At first, it was a self-portrait. I tried to make myself—my weak self, my pitiful self, my anxious self—into a joke or something funny that could be laughed at…It was sometimes seen as a parody or satire referring to contemporary people. As I continued to think about this, I expanded it to include consumers, city-dwellers, workers, and the Japanese people.
Gagosian Hong Kong is pleased to announce an exhibition of paintings by Tetsuya Ishida, the gallery’s first presentation of his work. This is the first exhibition of Ishida’s paintings outside of Japan.
Ishida came of age as a painter during Japan’s “lost decade,” a time of nationwide economic recession that lasted through the 1990s. In his afflictive paintings, he captured the feelings of hopelessness, claustrophobia, and emotional isolation that burdened him and dominated Japanese society. From his early career until his untimely death in 2005, Ishida provided vivid allegories of the challenges to Japanese life and morale in paintings and graphic works charged with dark Orwellian absurdity.
In nightmarish scenes, suited figures made in Ishida's own likeness but possessing machine or animal parts are depicted being boxed and repaired, like helpless objects. Foreground and background are rendered in equally meticulous detail and this intricate compression of layers intensifies the sense of entrapment. The stoic male subjects seem accustomed to their cyborg limbs and dreary surroundings as they carry on in their shared routine. Some men are fully merged with household objects, reduced to little more than functional but inanimate tools and furniture.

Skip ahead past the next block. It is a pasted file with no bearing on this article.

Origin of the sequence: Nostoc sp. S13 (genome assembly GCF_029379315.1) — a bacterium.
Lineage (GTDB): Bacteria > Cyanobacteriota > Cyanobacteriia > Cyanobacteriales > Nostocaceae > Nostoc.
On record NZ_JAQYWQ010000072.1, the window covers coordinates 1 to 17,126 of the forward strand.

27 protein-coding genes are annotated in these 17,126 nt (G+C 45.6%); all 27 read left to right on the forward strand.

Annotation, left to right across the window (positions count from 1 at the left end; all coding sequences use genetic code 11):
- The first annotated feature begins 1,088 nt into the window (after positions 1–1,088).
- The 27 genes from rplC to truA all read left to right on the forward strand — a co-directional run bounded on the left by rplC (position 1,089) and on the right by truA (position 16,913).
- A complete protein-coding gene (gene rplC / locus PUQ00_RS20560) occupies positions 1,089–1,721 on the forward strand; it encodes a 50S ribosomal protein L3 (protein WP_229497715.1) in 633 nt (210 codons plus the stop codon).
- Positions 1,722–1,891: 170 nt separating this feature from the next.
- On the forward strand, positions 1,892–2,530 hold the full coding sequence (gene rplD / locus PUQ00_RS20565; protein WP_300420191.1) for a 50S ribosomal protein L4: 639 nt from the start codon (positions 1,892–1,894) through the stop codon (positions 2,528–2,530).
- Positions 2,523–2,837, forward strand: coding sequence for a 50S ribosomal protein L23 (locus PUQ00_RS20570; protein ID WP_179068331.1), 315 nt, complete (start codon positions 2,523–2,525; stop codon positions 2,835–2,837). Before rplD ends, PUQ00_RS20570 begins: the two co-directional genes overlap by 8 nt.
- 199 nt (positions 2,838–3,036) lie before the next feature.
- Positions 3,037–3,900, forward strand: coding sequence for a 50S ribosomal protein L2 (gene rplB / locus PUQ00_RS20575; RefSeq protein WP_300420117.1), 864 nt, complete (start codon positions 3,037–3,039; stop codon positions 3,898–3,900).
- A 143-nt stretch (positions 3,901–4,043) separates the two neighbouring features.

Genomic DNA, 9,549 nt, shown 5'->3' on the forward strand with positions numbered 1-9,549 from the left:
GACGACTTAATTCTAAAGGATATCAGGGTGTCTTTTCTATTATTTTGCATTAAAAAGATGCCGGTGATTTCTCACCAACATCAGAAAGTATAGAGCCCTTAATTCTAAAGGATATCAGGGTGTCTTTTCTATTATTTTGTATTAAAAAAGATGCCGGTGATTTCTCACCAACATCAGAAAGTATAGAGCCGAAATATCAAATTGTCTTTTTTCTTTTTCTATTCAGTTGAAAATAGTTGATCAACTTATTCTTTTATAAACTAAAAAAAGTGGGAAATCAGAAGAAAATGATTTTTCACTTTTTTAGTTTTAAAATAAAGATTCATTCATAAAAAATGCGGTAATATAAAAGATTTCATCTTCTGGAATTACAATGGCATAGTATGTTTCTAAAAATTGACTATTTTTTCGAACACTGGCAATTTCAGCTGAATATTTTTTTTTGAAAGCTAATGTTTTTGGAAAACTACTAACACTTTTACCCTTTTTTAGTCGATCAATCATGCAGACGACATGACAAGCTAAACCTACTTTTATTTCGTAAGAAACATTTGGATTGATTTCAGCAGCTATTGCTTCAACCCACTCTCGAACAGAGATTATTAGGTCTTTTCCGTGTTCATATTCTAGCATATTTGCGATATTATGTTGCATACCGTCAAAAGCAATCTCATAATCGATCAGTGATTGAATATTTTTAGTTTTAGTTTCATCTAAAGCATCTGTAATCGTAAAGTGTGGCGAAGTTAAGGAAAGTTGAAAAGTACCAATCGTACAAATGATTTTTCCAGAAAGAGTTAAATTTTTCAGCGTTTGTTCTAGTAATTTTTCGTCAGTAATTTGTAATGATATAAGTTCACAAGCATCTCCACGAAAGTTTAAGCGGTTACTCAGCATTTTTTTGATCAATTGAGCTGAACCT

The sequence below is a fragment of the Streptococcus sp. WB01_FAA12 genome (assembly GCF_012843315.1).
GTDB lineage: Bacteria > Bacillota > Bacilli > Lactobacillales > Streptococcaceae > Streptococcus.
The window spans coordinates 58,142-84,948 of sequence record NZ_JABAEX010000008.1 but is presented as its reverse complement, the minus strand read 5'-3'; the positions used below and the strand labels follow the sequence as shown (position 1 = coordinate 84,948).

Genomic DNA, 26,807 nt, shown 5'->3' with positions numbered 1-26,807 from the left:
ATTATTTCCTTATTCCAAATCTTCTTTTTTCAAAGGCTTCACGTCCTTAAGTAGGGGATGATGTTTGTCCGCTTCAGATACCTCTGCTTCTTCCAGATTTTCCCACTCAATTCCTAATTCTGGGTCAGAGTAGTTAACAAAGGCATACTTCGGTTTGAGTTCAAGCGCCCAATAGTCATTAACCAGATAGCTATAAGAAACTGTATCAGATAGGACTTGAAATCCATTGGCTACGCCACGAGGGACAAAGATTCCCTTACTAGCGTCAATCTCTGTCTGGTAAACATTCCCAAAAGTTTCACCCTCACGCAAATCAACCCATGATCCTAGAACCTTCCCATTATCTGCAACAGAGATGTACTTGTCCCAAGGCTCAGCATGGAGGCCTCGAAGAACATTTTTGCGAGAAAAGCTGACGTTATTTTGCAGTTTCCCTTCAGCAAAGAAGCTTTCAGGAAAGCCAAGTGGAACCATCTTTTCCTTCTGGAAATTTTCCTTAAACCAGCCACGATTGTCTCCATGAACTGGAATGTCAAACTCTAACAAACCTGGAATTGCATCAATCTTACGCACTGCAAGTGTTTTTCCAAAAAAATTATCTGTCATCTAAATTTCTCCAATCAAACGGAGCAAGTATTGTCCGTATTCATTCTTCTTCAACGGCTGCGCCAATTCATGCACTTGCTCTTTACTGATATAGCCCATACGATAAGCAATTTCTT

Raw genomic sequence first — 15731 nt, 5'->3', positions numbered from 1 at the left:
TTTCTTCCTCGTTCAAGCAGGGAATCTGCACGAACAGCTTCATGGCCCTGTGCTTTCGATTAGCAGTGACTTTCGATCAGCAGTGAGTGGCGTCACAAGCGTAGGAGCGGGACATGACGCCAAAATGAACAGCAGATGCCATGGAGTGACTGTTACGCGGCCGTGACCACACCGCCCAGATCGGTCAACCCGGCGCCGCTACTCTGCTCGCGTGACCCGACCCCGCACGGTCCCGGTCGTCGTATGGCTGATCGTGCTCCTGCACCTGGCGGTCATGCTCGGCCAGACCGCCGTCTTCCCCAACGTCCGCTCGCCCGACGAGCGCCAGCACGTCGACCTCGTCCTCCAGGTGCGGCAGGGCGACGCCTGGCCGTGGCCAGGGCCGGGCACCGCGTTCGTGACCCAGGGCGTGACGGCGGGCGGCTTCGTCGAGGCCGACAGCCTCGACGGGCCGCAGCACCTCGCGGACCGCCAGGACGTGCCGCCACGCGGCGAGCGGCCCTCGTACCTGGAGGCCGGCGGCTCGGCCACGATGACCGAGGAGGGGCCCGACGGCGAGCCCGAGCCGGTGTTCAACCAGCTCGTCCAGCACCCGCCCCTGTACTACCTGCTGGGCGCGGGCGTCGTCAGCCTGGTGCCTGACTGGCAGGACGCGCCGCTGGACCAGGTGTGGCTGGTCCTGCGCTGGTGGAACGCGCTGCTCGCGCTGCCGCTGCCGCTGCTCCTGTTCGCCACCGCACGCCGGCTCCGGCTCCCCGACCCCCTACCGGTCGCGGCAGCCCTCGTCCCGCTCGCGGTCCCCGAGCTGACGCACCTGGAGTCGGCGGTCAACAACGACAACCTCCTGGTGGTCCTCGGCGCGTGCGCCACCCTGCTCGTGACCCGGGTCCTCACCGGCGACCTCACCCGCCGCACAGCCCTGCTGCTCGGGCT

Waiting for a Chance (1999) depicts young men in a hospital room, anxiously awaiting their fate as they rest on scrapped auto bodies in place of hospital beds. The striking allegory Descendant (1999), also set in a hospital, portrays a group of surgeons surrounding a child who has been birthed by prehistoric reptiles. In Exercise Equipment (1997), a recurring suited subject is pictured running on a treadmill, monitored by men positioned to hook his ankles should he slow down. These disturbing scenes are consistent with the surreal melancholy of contemporary Japanese authors such as Mahoko Yoshimoto and Haruki Murakami, whose novels propose a society of individuals debilitated by neurosis and traumatic dysfunction.
石田徹也1973年生於日本靜岡縣燒津市，於2005年東京的火車平交道事故中身亡。曾於博物館展出的個人畫展包括日本靜岡縣駿府博物館(2006)、靜岡縣立美術館的「石田徹也:憂傷的畫布」(2007)、東京CB Collection (2007)以及東京練馬區立美術館的「石田徹也: 自畫像」(2008)。他的作品亦於多個聯展中展出，當中包括倫敦佳士得的「亞洲前衛藝術展」(1998)、首爾省谷美術館「dis-communication」(2007)、日本千葉縣佐倉市立美術館「Chaosmos ‘07: In the Face of Sadness」(2007)，以及靜岡縣濱松市美術館的「石田徹也和靜岡相關的藝術家」(2009)。今年秋天於足利美術館舉行的石田徹也作品研究展「Notes, Evidence of Dreams」將巡展至平塚美術館、富山勵波市美術館和靜岡縣立美術館（至2014年）。
Tetsuya Ishida’s Nihilist Realism
Mika Yoshitake details the economic, psychological, and cultural conditions that gave rise to Tetsuya Ishida’s unique strain of Japanese postwar realism.
Tetsuya Ishida: Painter of Modern Life
Yūko Hasegawa explores the fantastical convergences and amalgamations in Tetsuya Ishida’s paintings, their connections to manga and advertising imagery, and the shift that occurred in the artist’s work as he moved from acrylic to oil paint in 2000.
Tetsuya Ishida’s Testimony
Edward M. Gómez writes on the Japanese artist’s singular aesthetic, describing him as an astute observer of the culture of his time.